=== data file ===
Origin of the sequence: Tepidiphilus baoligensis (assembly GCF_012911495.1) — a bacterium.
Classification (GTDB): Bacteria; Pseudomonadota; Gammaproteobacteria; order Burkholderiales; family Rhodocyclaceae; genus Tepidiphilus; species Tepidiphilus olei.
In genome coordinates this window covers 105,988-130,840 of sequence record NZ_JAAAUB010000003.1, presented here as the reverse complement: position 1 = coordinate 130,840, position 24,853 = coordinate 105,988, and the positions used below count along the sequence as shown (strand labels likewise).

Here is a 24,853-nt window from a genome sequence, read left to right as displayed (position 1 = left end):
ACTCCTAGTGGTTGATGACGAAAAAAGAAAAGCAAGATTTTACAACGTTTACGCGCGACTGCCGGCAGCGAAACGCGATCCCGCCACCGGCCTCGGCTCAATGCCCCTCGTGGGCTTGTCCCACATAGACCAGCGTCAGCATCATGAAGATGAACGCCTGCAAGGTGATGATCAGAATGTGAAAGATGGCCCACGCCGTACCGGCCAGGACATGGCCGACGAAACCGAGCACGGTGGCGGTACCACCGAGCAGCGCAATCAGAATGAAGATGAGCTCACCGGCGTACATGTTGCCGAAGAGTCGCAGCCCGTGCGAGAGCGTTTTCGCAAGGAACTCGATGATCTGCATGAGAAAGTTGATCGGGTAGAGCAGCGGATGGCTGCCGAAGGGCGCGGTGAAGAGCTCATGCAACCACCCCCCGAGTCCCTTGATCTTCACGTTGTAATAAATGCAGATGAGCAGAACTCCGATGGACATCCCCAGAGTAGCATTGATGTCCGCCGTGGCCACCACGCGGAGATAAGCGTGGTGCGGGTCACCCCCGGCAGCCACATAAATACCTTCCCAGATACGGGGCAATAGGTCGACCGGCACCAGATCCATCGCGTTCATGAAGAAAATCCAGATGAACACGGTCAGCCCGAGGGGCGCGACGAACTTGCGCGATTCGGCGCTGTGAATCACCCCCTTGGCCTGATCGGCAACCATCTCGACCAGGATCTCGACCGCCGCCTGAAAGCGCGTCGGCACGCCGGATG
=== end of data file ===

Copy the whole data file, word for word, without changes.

Origin of the sequence: Tepidiphilus baoligensis (assembly GCF_012911495.1) — a bacterium.
Classification (GTDB): Bacteria; Pseudomonadota; Gammaproteobacteria; order Burkholderiales; family Rhodocyclaceae; genus Tepidiphilus; species Tepidiphilus olei.
In genome coordinates this window covers 105,988-130,840 of sequence record NZ_JAAAUB010000003.1, presented here as the reverse complement: position 1 = coordinate 130,840, position 24,853 = coordinate 105,988, and the positions used below count along the sequence as shown (strand labels likewise).

Here is a 24,853-nt window from a genome sequence, read left to right as displayed (position 1 = left end):
ACTCCTAGTGGTTGATGACGAAAAAAGAAAAGCAAGATTTTACAACGTTTACGCGCGACTGCCGGCAGCGAAACGCGATCCCGCCACCGGCCTCGGCTCAATGCCCCTCGTGGGCTTGTCCCACATAGACCAGCGTCAGCATCATGAAGATGAACGCCTGCAAGGTGATGATCAGAATGTGAAAGATGGCCCACGCCGTACCGGCCAGGACATGGCCGACGAAACCGAGCACGGTGGCGGTACCACCGAGCAGCGCAATCAGAATGAAGATGAGCTCACCGGCGTACATGTTGCCGAAGAGTCGCAGCCCGTGCGAGAGCGTTTTCGCAAGGAACTCGATGATCTGCATGAGAAAGTTGATCGGGTAGAGCAGCGGATGGCTGCCGAAGGGCGCGGTGAAGAGCTCATGCAACCACCCCCCGAGTCCCTTGATCTTCACGTTGTAATAAATGCAGATGAGCAGAACTCCGATGGACATCCCCAGAGTAGCATTGATGTCCGCCGTGGCCACCACGCGGAGATAAGCGTGGTGCGGGTCACCCCCGGCAGCCACATAAATACCTTCCCAGATACGGGGCAATAGGTCGACCGGCACCAGATCCATCGCGTTCATGAAGAAAATCCAGATGAACACGGTCAGCCCGAGGGGCGCGACGAACTTGCGCGATTCGGCGCTGTGAATCACCCCCTTGGCCTGATCGGCAACCATCTCGACCAGGATCTCGACCGCCGCCTGAAAGCGCGTCGGCACGCCGGATG